Within just a week, she was sleeping soundly, able to concentrate and could assess when she felt her Vata was too high and use tools given to her to ground herself. She was able to focus more on the tasks at hand rather than worrying about future outcomes and other things beyond her control. Even with her busy schedule, a simple purchase of a crockpot allowed her to prepare the correct food at home while she went about her busy day. In this case, her symptoms of anxiety and Vata imbalance spanned over most of her lifetime, therefore I counseled her to keep up with practices in order to see the full benefits and avoid any relapses.

Ayurveda Life: Managing and Preventing Anxiety with Ayurveda

The essential difference between Allopathic, or ‘Western’ medicine and Ayurveda is the approach taken, or what is addressed first- the mind or the body. In our society, the accepted paradigm is that we treat anxiety with medication or with talk therapy. While both can be helpful at times, both these methods are essentially treating anxiety through the mind. In contrast, in Ayurveda we tend to treat through the physical body. For example, the colon is the home or seat of Vata, and therefore the quickest way to calm an excess Vata imbalance would be through an enema. We adhere to the belief that the physical affects the mental. For example, if one consumes a chili pepper it may cause internal inflammation and consequently anger, which is a mental state. By addressing the physical, a wide range of mental states can be calmed, balanced and dealt with successfully. Ayurveda is a science of self-healing and offers valuable insights and tools for understanding our imbalances. By being able to recognize symptoms and incorporate simple daily and seasonal routines and food guidelines, we can live more in attune with nature and at peace within ourselves. Learn more about your unique Ayurvedic constitution by taking an Ayurvedic Constitution Quiz.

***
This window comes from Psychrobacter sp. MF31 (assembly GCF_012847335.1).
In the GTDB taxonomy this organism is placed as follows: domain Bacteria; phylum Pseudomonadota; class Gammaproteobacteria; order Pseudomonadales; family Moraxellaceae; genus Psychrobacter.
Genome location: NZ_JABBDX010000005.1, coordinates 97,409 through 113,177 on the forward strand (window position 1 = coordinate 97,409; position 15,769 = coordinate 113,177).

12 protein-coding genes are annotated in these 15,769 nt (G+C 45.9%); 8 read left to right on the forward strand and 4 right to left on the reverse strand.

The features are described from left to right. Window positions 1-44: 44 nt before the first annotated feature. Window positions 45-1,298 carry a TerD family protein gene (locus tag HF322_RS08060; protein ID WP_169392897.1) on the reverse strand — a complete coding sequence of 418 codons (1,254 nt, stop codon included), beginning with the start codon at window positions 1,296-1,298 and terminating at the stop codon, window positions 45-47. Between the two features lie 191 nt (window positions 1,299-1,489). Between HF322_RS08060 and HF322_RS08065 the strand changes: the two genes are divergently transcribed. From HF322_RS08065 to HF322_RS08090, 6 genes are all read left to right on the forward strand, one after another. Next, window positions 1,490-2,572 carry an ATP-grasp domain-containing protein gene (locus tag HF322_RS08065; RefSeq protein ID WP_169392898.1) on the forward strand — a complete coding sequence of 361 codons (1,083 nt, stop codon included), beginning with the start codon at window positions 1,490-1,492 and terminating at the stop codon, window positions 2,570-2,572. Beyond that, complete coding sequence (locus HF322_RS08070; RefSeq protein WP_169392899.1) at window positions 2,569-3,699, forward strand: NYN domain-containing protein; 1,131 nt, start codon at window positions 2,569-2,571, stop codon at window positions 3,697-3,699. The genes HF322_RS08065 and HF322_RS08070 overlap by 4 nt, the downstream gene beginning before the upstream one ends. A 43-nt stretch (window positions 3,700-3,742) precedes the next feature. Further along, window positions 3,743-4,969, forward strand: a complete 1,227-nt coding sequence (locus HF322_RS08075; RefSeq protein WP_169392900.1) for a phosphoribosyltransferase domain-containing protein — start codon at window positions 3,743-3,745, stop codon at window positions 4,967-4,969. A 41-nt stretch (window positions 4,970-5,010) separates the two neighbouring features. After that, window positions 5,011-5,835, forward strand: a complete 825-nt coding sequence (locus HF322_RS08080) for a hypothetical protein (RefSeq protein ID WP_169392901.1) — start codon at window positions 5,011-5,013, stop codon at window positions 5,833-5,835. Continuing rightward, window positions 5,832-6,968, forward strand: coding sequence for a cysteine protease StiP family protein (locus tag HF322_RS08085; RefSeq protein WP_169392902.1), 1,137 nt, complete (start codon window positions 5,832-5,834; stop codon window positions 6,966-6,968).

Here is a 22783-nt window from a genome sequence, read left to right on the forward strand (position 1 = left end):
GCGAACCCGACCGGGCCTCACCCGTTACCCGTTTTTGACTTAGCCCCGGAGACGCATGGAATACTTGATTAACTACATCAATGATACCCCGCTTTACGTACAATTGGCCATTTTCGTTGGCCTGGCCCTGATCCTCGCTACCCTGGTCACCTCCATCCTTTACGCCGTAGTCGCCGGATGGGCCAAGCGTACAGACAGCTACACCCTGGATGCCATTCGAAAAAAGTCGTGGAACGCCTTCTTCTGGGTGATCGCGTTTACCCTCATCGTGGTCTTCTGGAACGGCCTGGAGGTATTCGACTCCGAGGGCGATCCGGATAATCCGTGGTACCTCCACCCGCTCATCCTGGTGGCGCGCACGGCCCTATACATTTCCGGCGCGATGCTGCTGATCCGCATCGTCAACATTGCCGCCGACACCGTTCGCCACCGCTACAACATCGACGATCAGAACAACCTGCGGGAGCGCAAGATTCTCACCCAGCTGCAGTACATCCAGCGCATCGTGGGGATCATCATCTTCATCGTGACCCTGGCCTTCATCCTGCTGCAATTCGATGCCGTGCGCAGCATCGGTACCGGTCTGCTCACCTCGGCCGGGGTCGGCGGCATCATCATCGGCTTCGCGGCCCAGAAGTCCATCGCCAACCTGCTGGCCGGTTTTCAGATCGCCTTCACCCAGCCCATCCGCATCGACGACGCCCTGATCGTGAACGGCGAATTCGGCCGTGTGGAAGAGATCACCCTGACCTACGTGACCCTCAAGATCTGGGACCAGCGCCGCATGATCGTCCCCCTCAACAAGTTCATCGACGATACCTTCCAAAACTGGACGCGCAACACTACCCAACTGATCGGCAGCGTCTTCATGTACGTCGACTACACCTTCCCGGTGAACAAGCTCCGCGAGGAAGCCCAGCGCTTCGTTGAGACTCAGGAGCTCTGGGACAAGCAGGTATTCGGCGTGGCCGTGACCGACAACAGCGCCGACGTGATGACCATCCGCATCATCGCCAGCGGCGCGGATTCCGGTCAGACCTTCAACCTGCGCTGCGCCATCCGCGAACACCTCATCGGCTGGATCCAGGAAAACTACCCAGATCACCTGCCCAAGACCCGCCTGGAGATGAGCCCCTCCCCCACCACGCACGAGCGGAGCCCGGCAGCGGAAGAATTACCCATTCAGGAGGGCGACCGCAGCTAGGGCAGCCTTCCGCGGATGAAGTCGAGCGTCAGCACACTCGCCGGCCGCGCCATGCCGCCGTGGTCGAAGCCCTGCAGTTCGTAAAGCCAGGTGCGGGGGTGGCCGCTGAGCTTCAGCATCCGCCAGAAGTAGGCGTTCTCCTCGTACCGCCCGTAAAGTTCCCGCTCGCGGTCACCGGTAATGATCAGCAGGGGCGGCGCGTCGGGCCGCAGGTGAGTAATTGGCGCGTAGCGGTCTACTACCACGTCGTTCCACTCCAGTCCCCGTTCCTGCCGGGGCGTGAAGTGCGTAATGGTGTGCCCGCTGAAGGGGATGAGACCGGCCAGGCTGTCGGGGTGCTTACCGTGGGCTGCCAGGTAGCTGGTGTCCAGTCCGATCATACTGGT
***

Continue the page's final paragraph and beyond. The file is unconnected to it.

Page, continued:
In the words of Charles H. Spurgeon, “Our anxiety does not empty tomorrow of its sorrows, but only empties today of its strengths.”

Saadia Shaza Khan deepest desire and dharma is to help people live to the their fullest potentials. She has been involved in the healing arts for many years. She holds a Bachelor’s degree in Comparative Religion and a Masters degree in Childhood Education. Saadia is a DONA trained Birth and Postpartum Doula, an Ayur-Yoga Instructor. She is an Ayurvedic Health Practitioner trained at the Ayurvedic Institute under the renowned leader in the field, Dr. Vasant Lad.